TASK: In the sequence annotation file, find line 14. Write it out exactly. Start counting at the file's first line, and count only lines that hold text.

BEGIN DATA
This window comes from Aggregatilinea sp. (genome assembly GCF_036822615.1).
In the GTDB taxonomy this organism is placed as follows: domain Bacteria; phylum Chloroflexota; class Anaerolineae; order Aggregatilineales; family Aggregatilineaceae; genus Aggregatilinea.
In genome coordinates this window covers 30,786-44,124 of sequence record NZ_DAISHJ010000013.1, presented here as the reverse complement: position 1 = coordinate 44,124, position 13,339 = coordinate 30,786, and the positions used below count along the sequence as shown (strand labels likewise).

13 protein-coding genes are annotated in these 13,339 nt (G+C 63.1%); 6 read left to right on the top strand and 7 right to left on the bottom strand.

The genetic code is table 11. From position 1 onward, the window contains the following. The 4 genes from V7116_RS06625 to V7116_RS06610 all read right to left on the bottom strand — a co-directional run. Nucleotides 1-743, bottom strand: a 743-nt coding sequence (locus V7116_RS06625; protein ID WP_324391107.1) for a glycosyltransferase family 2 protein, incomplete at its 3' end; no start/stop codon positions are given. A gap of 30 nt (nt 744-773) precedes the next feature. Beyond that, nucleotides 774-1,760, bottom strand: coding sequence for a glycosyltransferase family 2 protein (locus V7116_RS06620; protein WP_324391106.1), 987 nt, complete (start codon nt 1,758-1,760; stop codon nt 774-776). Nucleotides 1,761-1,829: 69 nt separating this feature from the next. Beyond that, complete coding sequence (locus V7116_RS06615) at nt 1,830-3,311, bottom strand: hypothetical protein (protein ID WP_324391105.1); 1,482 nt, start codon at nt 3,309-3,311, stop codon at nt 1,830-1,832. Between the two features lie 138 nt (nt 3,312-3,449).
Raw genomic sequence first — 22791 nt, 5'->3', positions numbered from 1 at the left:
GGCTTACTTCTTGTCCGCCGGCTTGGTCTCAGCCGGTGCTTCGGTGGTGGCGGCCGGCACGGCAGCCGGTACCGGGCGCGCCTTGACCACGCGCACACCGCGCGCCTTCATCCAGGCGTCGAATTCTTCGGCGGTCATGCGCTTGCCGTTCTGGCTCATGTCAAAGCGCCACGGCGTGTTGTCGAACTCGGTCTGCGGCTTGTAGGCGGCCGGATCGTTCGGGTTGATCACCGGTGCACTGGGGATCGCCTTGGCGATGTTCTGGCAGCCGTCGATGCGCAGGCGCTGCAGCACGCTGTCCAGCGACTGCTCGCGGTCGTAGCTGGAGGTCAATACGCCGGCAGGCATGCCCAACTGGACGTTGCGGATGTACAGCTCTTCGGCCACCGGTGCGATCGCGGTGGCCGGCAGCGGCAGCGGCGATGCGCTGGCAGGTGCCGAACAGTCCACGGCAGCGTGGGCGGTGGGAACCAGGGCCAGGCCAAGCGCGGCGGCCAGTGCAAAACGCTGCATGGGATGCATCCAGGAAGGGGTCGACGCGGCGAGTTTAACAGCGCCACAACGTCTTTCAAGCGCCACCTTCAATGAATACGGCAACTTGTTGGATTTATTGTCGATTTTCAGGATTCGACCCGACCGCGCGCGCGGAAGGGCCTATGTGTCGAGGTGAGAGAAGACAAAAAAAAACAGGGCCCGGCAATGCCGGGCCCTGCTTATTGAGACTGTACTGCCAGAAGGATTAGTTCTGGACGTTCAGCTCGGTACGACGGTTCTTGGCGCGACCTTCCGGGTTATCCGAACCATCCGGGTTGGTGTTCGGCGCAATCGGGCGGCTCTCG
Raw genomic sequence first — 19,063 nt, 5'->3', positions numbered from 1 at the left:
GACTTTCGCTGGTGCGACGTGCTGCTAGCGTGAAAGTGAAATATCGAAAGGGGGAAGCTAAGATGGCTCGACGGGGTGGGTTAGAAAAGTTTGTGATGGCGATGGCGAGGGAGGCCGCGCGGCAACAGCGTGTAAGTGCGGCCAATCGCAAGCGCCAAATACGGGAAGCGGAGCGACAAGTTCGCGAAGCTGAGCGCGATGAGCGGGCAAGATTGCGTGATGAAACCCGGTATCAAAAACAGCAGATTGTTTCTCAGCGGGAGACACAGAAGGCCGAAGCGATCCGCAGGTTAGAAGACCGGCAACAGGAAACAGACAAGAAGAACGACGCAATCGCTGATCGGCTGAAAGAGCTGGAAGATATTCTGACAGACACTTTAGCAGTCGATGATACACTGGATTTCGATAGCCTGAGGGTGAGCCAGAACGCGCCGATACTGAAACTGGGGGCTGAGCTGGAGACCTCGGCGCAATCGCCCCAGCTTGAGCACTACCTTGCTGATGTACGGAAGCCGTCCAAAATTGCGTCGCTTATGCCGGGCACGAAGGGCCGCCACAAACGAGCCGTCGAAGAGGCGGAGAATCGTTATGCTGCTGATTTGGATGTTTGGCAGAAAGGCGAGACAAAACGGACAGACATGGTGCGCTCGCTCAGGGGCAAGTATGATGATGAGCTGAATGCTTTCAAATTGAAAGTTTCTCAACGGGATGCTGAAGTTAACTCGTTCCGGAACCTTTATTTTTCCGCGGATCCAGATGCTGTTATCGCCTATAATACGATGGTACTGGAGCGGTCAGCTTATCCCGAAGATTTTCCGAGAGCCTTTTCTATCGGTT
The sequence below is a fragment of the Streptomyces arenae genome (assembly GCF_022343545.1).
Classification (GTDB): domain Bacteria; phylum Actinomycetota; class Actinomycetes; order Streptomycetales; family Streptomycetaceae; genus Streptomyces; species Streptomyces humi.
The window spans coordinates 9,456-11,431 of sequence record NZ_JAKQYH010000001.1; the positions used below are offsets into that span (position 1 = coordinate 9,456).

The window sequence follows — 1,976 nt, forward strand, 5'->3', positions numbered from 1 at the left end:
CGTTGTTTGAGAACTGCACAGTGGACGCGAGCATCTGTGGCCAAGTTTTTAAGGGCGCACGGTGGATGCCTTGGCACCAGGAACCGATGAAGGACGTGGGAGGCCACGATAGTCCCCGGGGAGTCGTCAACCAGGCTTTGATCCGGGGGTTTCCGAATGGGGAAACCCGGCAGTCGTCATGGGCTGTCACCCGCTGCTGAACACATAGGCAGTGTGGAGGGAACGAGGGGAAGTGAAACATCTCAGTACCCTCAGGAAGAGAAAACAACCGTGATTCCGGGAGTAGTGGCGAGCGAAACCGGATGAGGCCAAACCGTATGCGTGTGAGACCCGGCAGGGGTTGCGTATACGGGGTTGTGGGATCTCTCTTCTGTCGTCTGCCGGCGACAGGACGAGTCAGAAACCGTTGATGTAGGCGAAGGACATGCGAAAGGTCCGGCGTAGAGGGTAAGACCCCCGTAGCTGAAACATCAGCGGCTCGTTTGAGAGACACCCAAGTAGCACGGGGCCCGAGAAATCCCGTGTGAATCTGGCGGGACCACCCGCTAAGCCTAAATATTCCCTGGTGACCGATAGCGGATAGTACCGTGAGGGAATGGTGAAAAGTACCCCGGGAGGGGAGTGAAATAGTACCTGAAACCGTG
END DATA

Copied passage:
CGTTGTTTGAGAACTGCACAGTGGACGCGAGCATCTGTGGCCAAGTTTTTAAGGGCGCACGGTGGATGCCTTGGCACCAGGAACCGATGAAGGACGTGGGAGGCCACGATAGTCCCCGGGGAGTCGTCAACCAGGCTTTGATCCGGGGGTTTCCGAATGGGGAAACCCGGCAGTCGTCATGGGCTGTCACCCGCTGCTGAACACATAGGCAGTGTGGAGGGAACGAGGGGAAGTGAAACATCTCAGTACCCTCAGGAAGAGAAAACAACCGTGATTCCGGGAGTAGTGGCGAGCGAAACCGGATGAGGCCAAACCGTATGCGTGTGAGACCCGGCAGGGGTTGCGTATACGGGGTTGTGGGATCTCTCTTCTGTCGTCTGCCGGCGACAGGACGAGTCAGAAACCGTTGATGTAGGCGAAGGACATGCGAAAGGTCCGGCGTAGAGGGTAAGACCCCCGTAGCTGAAACATCAGCGGCTCGTTTGAGAGACACCCAAGTAGCACGGGGCCCGAGAAATCCCGTGTGAATCTGGCGGGACCACCCGCTAAGCCTAAATATTCCCTGGTGACCGATAGCGGATAGTACCGTGAGGGAATGGTGAAAAGTACCCCGGGAGGGGAGTGAAATAGTACCTGAAACCGTG